Release of claims upheld for ski operator
Eight-year old Joseph Platzer was injured when he fell from the J-6 chairlift during a ski lesson at June Mountain ski area at Mammoth Mountain.
Joseph’s Mom had signed a document on Joseph’s behalf entitled “Release of Liability and Medical Authorization.”
The standard-looking form released Mammoth Mountain of any claims that could be brought by Joseph arising from his skiing or snowboarding, including his use of ski lifts. The release form briefly described the inherent risks of skiing and boarding and had ample bold type that the form was a RELEASE OF LIABILITY binding on Joseph and his family.
Joseph’s Mom sued Mammoth Mountain ski area claiming it was negligent and responsible for Joseph’s injuries. She also claimed it would be against public policy to allow Mammoth Mountain to contract away its liability with a signed release.
The legal issue was whether the release signed by Joseph’s Mom absolved Mammoth of liability, i.e. ordinary negligence – falling below the standard of care.
Civil Code 1668 provides that contracts which attempt to exempt anyone from responsibility for his own fraud or willful injury to another are against public policy. Civil Code 2175 states that common carriers, like chairlift operators, cannot by contract be exonerated from liability for their gross negligence, fraud, or willful wrongs. Worse conduct than plain ordinary negligence.
The Court found that while Civil Code 2175 does not allow a common carrier like a bus company or ski lift operator to be released of liability with a signed contract if they are guilty of gross negligence, fraud or willfulness – almost intentional conduct, it does not apply to ordinary negligence. When young Joseph fell off the chairlift, at best Mammoth Mountain would be guilty of negligence, not the more egregious gross negligence, fraud or willful act.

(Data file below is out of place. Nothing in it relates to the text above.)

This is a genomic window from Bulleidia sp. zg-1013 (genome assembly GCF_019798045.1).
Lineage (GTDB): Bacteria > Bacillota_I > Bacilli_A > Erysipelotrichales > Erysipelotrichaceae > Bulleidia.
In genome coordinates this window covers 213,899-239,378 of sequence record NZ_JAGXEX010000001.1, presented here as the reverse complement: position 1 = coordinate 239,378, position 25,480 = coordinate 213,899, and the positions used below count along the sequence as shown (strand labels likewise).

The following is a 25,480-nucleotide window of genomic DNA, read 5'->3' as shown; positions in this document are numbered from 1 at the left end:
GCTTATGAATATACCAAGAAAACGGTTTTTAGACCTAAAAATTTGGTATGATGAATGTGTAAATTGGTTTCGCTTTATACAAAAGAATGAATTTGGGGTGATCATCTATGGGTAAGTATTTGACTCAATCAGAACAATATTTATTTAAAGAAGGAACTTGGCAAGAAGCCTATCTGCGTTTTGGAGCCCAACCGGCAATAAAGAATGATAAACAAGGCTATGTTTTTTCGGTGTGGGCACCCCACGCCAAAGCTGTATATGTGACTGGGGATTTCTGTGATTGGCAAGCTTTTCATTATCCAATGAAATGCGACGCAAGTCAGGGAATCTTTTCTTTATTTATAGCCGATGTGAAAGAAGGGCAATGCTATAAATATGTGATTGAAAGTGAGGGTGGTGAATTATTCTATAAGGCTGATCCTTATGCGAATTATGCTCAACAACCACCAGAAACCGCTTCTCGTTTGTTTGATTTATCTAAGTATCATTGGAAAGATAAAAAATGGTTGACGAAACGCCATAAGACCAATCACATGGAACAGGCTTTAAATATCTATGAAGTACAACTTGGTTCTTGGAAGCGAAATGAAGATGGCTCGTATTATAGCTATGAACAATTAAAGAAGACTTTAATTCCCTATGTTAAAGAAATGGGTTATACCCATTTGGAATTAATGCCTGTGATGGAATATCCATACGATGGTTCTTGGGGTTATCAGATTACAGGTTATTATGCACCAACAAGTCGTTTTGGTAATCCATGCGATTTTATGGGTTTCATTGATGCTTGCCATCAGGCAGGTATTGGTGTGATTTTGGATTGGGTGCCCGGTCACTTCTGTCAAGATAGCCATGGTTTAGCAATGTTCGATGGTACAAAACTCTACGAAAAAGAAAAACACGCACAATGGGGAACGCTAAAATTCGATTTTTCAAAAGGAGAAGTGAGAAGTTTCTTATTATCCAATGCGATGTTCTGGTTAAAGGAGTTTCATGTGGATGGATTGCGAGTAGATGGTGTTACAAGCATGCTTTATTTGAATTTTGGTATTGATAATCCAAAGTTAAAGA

The release was binding and Joseph was unable to bring his claim.
The Court noted that releases of claims are inappropriate where there is a transaction that involves a high degree of public interest. For example, in one case a hospital was not allowed to require its would-be patients to release the hospital of all claims in advance of treatment. Courts generally find releases of hospitals, escrow and banking transactions and traditional common carriers, like airlines, to be against public policy.
California courts have consistently validated proper releases in recreational sports contexts.
Of course, any release must be properly drafted. It must be clear that it is a release and not, for example, merely a sign-up form for the event.
And the release will generally only be found valid against risks that would be normal to the sport – like falling off the chairlift or sliding on gravel during a bicycle race. The signing party should initial key paragraphs.
Jim Porter is an attorney with Porter-Simon, with offices in Truckee, South Lake Tahoe and Reno.
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